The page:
I'm an early career scholar with substantial research and teaching experience. Since obtaining my doctorate from University College London in 2011, I've worked at a range of academic institutions, including the University of Oxford, the University of Leeds, UCL, the Science Museum (London) and Queen Mary University of London. I joined the University of Manchester as a research associate in March 2017, working with colleagues at the Centre for the History of Science, Technology and Medicine on projects concerned with the history of animals.
My research to date has addressed intersections between three broad historical trends: the constitution from around the turn of the nineteenth century of the life sciences as critical to the conceptualisation of human bodies; the re-orientation of popular self-understanding around non-human animals during the nineteenth and twentieth centuries; and the emergence of technology-oriented culture over the last 300 or so years. As part of the 'Multispecies Medicine' research group, I currently focus on the history of animal breeding and care, and its relation to health in twentieth-century culture. To this end I address topics ranging from women’s historical role as carers for dogs, to the implications of scientific animal breeding programmes for twentieth-century understandings of racial difference, to the utilisation of insects and microscopic organisms in clinical medicine.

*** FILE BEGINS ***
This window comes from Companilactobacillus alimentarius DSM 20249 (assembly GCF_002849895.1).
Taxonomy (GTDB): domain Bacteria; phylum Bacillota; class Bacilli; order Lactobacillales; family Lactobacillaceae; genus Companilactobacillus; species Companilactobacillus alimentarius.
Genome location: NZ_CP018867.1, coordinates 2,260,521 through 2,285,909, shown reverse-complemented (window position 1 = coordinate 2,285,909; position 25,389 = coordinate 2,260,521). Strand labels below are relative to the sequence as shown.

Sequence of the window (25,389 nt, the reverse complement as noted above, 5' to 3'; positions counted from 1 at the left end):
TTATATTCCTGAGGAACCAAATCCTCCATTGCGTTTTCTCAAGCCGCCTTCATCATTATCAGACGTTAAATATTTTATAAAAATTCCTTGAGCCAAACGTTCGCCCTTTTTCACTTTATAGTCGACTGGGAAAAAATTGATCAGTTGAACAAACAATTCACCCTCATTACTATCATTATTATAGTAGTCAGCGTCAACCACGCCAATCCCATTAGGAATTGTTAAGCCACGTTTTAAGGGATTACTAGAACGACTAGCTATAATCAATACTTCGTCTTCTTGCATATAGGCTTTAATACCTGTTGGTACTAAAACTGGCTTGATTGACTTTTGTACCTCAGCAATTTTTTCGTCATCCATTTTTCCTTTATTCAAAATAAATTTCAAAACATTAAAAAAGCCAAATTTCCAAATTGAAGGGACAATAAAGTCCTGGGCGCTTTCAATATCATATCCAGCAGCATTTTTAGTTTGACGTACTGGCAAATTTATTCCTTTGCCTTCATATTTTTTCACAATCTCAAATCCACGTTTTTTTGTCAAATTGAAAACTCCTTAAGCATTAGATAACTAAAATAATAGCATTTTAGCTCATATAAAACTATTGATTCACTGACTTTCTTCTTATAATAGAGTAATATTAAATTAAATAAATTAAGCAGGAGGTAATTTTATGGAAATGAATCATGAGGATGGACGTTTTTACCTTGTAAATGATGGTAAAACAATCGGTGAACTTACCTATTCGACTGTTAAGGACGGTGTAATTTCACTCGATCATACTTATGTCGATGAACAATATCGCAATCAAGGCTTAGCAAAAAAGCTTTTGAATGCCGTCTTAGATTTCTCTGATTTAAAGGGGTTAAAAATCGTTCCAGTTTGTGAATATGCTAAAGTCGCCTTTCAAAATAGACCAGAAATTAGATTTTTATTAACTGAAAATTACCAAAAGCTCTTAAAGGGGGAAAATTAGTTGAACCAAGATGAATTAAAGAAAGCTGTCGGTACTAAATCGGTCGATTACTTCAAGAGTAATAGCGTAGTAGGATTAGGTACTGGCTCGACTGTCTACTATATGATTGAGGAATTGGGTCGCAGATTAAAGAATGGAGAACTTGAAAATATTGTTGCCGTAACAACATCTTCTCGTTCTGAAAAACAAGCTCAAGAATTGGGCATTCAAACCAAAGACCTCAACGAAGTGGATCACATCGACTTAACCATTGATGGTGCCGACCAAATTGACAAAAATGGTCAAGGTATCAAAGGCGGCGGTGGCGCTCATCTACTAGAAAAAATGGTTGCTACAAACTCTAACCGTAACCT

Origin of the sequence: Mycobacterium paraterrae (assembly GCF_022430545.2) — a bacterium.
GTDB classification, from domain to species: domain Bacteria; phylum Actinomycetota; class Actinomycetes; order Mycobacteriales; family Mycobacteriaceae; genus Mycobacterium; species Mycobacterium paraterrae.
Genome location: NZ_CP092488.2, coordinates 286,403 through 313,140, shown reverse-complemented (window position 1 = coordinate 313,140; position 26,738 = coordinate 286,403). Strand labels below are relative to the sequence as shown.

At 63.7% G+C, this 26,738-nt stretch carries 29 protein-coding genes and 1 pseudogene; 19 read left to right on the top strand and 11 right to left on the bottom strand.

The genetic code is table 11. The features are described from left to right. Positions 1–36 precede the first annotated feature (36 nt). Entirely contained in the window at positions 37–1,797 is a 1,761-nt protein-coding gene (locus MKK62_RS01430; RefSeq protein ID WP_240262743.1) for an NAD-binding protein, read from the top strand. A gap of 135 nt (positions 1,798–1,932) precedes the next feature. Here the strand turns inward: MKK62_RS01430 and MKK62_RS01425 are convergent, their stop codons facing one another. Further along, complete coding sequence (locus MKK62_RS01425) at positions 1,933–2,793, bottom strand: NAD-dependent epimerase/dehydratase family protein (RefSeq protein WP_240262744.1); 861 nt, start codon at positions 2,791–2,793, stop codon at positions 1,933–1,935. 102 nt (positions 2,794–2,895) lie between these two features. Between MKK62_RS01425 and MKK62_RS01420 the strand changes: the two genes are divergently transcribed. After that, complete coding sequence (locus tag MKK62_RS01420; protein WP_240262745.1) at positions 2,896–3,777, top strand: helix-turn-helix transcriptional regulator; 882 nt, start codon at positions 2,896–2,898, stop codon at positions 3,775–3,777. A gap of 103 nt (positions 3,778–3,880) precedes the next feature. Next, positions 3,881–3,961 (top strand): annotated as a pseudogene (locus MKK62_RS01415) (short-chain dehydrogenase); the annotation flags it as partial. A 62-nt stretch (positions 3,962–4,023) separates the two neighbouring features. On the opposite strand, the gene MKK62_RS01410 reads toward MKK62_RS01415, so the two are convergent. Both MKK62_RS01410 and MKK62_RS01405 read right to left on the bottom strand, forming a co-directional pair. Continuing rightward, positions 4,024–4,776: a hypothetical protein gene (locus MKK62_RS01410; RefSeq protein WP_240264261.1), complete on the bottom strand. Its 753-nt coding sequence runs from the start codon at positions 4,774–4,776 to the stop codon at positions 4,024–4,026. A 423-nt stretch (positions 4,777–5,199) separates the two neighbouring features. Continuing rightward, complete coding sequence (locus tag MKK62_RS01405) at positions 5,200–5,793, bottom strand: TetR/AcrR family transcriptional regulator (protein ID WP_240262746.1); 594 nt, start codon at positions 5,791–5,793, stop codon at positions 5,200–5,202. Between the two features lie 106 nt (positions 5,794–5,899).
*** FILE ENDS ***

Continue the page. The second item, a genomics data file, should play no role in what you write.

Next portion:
I have contributed to a range of publications, including amongst others Science in Context, Social History of Medicine, the Journal of British Studies, and The Historical Journal (subject to revision).
In addition to my historical research proper, I have participated in the development of digital tools for historical analysis (see http://cslide.medsci.ox.ac.uk/), presented television programs relating to the history of medicine and medical science, and participated in a wide range of outreach and educational activities.